Durian sample detected with colouring matter curcumin
The Centre for Food Safety (CFS) of the Food and Environmental Hygiene Department today (August 9) announced that a durian sample was detected with curcumin, a colouring matter which should not be added to fruit and vegetables in a raw and unprocessed state. The CFS is following up on the case.
"Following up on a food complaint, the CFS collected the above-mentioned sample from a supermarket in Ma On Shan for testing. The test result showed that curcumin was detected in the husk of the sample," a CFS spokesman said.
The CFS has informed the vendor concerned of the irregularity and has requested it to stop sale and remove from shelves the affected batch of the product. The Centre is tracing the source of the product concerned.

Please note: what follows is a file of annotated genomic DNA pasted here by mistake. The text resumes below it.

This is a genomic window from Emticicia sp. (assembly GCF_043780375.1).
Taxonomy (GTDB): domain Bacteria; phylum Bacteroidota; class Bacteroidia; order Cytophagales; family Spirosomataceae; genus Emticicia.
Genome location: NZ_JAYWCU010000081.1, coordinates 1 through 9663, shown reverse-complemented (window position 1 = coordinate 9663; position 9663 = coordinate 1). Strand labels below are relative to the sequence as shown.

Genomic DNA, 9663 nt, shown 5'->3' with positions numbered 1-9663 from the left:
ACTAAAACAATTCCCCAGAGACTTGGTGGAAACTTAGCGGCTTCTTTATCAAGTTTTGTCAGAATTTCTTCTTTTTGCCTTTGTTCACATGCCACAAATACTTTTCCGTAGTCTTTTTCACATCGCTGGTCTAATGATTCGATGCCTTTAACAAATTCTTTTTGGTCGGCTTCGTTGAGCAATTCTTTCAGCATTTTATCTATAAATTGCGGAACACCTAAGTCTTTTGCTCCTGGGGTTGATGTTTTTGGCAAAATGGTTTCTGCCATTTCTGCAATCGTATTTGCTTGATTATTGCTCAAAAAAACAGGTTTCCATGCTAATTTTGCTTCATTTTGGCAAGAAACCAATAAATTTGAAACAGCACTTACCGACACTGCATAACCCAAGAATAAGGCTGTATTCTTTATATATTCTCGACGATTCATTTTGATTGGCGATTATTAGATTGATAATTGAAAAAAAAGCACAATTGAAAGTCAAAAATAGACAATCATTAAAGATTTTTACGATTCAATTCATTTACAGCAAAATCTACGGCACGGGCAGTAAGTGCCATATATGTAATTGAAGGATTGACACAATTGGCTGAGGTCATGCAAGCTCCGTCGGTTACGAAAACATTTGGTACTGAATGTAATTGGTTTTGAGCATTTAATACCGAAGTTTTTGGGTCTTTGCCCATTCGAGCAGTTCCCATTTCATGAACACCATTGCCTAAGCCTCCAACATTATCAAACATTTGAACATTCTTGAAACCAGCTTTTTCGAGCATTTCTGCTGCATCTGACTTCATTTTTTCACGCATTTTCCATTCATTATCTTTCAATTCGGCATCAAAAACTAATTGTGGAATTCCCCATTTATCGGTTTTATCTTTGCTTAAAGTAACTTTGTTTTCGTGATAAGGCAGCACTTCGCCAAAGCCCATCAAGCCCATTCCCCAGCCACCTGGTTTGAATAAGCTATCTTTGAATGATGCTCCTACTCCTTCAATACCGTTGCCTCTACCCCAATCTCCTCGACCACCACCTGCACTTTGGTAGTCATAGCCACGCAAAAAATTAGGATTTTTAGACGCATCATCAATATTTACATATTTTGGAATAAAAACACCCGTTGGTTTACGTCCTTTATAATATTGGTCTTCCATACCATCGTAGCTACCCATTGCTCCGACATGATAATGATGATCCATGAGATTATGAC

The spokesman said, "Turmeric is a rhizomatour herbaceous perennial plant and curcumin is a natural food colouring extracted from turmeric. According to the Colouring Matter in Food Regulations (Cap 132H), although colouring matter can be added to processed food, it should not be added to meat, game, poultry, fish, fruit or vegetables in a raw and unprocessed state. Upon conviction, offenders shall be liable to a fine of $50,000 and imprisonment for six months.
"Although curcumin is a food colouring of low toxicity, the law has a stringent requirement on its use. The trade should observe the relevant laws and regulations, follow Good Manufacturing Practice and use food additives in an appropriate manner."
The spokesman noted that generally speaking, removing the shells of hard-shelled fruits upon consumption can reduce the intake of colouring matter.
The CFS will continue to follow up on the case and take appropriate action. Investigation is ongoing.
Ends/Friday, August 9, 2019